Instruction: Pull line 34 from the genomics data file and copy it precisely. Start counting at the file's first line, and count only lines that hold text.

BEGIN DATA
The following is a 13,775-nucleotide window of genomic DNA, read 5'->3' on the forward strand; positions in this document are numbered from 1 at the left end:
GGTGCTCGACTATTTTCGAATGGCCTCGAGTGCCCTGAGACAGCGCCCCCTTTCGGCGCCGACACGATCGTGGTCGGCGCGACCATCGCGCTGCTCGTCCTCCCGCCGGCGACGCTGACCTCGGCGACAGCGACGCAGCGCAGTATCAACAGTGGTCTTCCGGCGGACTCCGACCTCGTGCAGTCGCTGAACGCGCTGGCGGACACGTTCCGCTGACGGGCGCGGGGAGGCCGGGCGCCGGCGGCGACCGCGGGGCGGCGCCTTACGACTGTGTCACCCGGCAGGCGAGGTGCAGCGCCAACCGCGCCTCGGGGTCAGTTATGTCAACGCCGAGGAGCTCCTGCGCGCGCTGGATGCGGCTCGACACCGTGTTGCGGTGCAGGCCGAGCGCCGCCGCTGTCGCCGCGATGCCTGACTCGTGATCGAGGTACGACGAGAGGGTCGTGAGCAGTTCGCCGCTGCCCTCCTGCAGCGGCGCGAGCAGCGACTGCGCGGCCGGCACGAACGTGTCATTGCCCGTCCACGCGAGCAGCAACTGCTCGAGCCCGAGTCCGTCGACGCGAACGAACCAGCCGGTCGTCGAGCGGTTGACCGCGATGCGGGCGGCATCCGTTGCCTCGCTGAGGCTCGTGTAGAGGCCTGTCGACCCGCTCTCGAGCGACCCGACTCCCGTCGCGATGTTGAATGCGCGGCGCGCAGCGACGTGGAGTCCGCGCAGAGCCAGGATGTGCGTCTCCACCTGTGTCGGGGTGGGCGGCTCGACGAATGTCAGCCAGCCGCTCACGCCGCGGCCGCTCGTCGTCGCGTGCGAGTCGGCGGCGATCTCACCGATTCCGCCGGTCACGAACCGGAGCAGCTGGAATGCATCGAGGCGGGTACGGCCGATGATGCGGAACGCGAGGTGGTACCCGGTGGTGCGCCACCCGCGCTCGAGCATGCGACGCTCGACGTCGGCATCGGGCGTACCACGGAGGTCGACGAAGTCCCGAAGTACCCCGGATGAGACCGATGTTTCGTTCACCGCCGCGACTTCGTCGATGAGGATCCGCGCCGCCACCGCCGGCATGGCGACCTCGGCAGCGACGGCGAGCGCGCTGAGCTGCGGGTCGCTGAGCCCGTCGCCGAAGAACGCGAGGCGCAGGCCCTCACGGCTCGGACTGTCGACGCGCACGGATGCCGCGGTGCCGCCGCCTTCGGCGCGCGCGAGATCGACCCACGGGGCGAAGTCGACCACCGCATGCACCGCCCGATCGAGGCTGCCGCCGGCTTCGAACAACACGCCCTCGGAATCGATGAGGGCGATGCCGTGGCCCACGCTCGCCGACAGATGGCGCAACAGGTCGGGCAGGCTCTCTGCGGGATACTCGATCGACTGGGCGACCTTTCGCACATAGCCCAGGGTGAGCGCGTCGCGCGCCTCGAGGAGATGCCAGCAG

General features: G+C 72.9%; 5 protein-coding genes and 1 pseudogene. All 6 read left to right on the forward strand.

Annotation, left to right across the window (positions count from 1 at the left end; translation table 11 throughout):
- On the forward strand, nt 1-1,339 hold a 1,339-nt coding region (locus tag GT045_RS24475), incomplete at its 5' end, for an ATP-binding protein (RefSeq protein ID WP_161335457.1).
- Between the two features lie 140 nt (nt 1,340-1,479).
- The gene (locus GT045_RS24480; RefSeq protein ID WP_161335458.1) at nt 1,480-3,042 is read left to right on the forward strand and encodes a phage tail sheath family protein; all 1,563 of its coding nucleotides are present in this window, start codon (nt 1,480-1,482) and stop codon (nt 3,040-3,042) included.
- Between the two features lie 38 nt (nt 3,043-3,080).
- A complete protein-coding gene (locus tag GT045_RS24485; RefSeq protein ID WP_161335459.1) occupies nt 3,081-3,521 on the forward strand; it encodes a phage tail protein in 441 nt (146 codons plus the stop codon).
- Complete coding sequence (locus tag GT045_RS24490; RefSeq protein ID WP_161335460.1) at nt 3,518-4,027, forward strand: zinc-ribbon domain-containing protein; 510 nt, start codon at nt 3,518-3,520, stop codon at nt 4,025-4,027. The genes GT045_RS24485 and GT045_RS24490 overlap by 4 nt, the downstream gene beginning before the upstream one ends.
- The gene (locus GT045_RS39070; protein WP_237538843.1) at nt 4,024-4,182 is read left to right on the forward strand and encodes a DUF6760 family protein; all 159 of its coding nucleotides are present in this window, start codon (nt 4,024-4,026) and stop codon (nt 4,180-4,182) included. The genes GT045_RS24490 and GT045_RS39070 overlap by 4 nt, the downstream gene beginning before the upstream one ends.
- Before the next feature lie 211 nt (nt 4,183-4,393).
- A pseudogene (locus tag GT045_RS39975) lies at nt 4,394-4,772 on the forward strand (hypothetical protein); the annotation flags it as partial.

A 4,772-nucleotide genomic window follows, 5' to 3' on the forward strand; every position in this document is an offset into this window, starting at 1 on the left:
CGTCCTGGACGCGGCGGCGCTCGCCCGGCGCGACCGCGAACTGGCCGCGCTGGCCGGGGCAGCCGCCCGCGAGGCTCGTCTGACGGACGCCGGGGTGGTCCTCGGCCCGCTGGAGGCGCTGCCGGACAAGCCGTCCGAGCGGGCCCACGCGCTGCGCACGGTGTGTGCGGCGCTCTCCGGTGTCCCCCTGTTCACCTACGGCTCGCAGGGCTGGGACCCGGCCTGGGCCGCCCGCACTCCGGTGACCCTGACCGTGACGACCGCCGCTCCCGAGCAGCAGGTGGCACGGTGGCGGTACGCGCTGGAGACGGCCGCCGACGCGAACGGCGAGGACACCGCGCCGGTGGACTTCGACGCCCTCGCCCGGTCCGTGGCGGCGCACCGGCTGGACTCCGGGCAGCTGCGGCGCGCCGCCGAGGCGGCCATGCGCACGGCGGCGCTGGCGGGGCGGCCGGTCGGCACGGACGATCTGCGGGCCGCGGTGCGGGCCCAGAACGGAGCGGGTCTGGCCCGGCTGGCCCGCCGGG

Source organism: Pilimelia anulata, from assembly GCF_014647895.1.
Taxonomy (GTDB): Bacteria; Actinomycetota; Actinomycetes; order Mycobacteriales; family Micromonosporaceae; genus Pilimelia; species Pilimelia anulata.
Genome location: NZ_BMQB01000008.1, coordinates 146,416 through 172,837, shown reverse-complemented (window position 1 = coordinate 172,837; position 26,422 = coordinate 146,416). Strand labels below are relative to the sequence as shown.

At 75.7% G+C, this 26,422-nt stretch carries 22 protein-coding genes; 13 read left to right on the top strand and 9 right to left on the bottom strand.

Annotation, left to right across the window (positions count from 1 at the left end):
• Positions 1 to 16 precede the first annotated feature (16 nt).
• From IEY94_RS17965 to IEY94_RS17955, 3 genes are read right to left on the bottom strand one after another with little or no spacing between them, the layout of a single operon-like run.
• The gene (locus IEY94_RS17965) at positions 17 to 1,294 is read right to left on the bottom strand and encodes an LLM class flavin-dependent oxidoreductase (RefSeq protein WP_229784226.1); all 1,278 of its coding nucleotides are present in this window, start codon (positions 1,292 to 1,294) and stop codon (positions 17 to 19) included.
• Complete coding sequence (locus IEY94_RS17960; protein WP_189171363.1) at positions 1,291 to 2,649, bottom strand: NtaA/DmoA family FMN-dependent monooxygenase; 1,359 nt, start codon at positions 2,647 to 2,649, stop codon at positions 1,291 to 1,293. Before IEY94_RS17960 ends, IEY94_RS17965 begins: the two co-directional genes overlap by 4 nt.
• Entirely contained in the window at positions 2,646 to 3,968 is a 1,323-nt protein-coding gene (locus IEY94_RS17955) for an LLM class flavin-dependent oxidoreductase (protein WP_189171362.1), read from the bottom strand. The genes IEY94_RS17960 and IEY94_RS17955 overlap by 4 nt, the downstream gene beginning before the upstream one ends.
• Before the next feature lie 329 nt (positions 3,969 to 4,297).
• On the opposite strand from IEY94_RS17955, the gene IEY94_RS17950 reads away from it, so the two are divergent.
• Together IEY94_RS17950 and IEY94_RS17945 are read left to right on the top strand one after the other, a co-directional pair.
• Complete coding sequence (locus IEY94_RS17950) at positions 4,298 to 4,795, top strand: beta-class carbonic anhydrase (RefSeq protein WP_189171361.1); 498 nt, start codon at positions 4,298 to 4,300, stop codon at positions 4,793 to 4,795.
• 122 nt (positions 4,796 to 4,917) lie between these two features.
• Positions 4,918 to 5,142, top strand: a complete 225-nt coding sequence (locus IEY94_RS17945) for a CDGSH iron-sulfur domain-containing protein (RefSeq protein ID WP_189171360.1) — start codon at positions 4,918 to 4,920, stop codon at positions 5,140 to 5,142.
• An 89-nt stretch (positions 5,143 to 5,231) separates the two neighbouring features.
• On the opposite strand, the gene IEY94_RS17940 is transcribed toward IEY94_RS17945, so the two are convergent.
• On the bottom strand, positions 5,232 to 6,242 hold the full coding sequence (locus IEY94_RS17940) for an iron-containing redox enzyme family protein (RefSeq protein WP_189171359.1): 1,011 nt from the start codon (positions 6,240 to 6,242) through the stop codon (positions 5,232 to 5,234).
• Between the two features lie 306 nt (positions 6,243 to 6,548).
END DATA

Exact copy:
• On the bottom strand, positions 5,232 to 6,242 hold the full coding sequence (locus IEY94_RS17940) for an iron-containing redox enzyme family protein (RefSeq protein WP_189171359.1): 1,011 nt from the start codon (positions 6,240 to 6,242) through the stop codon (positions 5,232 to 5,234).